Some Pelicans players have left New Orleans during the NBA’s hiatus, but every member of the team is checking in daily via video chats. In addition to physical exercises, the Pelicans medical team has been virtually working with their players twice per day, providing them with mental exercises and stress relieving exercises.
“We’re trying to be as creative as we can to have constant contact with people and make them understand that we’re still part of the same family, and family matters vitally to this group,” VP of basketball operations David Griffin said today in a conference call (via Andrew Lopez of ESPN.com).
“I think our players are very close individually. I think organizationally, I think if you talk to most of the people in it, they would tell you that ‘family’ is a big focus of what we’ve brought to this, so we’re trying as best we can to connect with as many people on as many different levels as possible.”
Here’s more from the Western Conference:
- LeBron James shouldn’t have issues getting back up to speed if the NBA season resumes, Lakers GM Rob Pelinka said on a conference call with local media. “Everybody knows that LeBron is a pro’s pro and I know that the way he dedicates himself to his profession is unparalleled,” Pelinka said (via Mike Trudell of NBA.com). “I know he’s been committed to leadership, he’s been committed to continuing to inspire his teammates.”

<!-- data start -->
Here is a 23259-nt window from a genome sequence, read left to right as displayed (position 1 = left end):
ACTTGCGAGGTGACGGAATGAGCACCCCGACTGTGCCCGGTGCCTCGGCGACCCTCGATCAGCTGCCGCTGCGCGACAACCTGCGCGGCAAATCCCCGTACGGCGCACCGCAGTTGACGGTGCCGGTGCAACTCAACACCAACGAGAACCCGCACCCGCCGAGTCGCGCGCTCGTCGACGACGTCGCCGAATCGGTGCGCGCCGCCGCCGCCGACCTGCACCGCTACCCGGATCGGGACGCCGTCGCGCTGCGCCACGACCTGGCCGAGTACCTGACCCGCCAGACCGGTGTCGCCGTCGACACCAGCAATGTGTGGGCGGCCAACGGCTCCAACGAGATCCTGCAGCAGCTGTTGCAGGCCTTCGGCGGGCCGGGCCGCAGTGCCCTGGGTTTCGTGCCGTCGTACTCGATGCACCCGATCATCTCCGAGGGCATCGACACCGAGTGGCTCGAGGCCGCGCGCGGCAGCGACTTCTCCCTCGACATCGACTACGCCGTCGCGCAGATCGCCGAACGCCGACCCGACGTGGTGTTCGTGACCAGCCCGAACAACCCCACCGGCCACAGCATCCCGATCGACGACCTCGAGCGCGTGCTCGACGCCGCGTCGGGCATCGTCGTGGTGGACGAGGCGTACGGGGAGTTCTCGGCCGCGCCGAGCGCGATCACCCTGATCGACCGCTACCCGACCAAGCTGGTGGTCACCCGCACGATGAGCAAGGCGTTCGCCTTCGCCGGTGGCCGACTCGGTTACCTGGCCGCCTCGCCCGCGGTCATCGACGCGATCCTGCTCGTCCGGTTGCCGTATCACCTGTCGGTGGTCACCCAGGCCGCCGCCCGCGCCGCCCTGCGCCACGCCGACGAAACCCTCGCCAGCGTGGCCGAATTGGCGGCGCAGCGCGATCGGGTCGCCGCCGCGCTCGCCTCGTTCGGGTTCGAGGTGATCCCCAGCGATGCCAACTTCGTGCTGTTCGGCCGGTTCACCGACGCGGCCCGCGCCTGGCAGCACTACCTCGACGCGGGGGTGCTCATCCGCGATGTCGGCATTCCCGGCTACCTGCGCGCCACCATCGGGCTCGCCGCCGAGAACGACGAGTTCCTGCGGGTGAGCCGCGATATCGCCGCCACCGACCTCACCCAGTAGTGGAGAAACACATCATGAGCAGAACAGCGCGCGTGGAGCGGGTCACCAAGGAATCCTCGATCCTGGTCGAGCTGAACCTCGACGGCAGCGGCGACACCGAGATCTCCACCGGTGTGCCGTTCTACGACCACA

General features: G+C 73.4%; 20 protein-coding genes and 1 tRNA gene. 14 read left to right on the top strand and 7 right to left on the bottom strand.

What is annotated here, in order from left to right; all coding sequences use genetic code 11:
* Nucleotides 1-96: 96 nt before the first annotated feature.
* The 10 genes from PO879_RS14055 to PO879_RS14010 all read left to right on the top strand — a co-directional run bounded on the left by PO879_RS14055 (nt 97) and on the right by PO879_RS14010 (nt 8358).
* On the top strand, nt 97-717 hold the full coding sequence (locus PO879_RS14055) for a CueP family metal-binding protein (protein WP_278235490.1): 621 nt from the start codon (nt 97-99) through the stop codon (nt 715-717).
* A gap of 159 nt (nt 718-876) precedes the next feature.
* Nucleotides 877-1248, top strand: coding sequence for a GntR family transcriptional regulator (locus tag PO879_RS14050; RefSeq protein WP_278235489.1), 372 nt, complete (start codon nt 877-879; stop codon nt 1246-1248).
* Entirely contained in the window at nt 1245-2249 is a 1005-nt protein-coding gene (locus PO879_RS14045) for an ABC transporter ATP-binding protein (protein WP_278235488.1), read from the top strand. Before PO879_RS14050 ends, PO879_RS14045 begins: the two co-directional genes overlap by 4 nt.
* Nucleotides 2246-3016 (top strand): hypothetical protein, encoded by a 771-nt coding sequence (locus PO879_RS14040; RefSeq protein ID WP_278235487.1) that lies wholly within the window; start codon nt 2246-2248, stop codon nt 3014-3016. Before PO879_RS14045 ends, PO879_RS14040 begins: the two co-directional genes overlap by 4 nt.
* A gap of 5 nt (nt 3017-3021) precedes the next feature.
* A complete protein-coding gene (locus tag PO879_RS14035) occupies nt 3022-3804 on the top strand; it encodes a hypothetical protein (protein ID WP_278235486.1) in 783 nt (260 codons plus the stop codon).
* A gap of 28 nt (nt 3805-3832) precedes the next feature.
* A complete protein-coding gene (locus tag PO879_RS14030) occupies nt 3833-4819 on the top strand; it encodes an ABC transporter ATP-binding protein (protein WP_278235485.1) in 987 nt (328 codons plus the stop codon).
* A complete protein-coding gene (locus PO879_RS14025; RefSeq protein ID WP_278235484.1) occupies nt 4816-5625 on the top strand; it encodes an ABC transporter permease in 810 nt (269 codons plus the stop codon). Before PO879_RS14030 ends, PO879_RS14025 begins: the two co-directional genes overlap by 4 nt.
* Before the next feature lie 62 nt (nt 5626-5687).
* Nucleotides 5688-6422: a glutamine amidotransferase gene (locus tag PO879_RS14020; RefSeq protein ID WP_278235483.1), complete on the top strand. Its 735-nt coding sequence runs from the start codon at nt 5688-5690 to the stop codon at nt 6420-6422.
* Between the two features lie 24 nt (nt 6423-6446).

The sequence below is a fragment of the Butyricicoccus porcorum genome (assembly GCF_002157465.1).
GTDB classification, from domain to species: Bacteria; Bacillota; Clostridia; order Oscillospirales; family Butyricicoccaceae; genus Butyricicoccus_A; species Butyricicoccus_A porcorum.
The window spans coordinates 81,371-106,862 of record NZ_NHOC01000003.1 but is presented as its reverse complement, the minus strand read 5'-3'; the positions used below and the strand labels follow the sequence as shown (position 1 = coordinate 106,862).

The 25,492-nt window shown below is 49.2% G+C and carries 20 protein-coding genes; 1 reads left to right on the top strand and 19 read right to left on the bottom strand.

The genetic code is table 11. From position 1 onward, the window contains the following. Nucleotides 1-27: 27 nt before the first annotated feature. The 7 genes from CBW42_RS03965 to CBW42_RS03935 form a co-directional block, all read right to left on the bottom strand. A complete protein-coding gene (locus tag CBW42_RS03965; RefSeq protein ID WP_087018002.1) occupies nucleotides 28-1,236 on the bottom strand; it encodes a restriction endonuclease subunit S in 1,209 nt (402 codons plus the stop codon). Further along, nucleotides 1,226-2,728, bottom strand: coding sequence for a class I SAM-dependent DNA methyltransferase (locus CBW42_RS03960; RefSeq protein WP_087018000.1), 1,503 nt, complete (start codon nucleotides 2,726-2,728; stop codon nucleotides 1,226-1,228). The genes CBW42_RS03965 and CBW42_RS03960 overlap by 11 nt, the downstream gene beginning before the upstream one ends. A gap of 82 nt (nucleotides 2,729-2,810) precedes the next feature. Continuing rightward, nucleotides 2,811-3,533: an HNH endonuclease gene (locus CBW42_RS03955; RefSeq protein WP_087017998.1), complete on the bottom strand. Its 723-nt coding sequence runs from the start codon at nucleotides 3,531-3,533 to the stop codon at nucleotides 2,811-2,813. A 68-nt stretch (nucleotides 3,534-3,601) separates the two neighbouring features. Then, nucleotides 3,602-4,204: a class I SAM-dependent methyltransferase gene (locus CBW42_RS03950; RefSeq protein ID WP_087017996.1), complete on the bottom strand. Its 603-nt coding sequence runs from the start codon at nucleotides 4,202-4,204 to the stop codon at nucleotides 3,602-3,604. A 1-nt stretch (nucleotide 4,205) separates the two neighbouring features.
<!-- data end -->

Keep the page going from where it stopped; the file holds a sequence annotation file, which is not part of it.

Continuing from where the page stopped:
- In the same conference call, the Lakers‘ GM also discussed the late Kobe Bryant‘s induction into the Basketball Hall of Fame. “He was one of the players I think that led the charge of really reaching out to all-time greats to try to collect wisdom and advice from them,” Pelinka said. “I think back to him reaching out to Hakeem Olajuwon to have a footwork workout with him, or the countless conversations with Michael [Jordan] that have been chronicled so well over the past few weeks to Lakers legacy and history with Magic [Johnson]. He was one of the first players, I think, to really, really tap in to getting knowledge from the all-time greats and to be inspired by them.”
- Magic Johnson admits that it will probably be hard for NBA players to play basketball without fans, though the Hall of Famer believes that the league will be alright if it has to go that route, as he said on CNN (H/T Ohm Youngmisuk of ESPN.com). “We’ve all played our whole life on playgrounds and pickup games without fans there… So basketball players will know how to adjust, trust me,” the former Lakers executive said, adding that he is “looking forward” to see if Los Angeles will win the championship.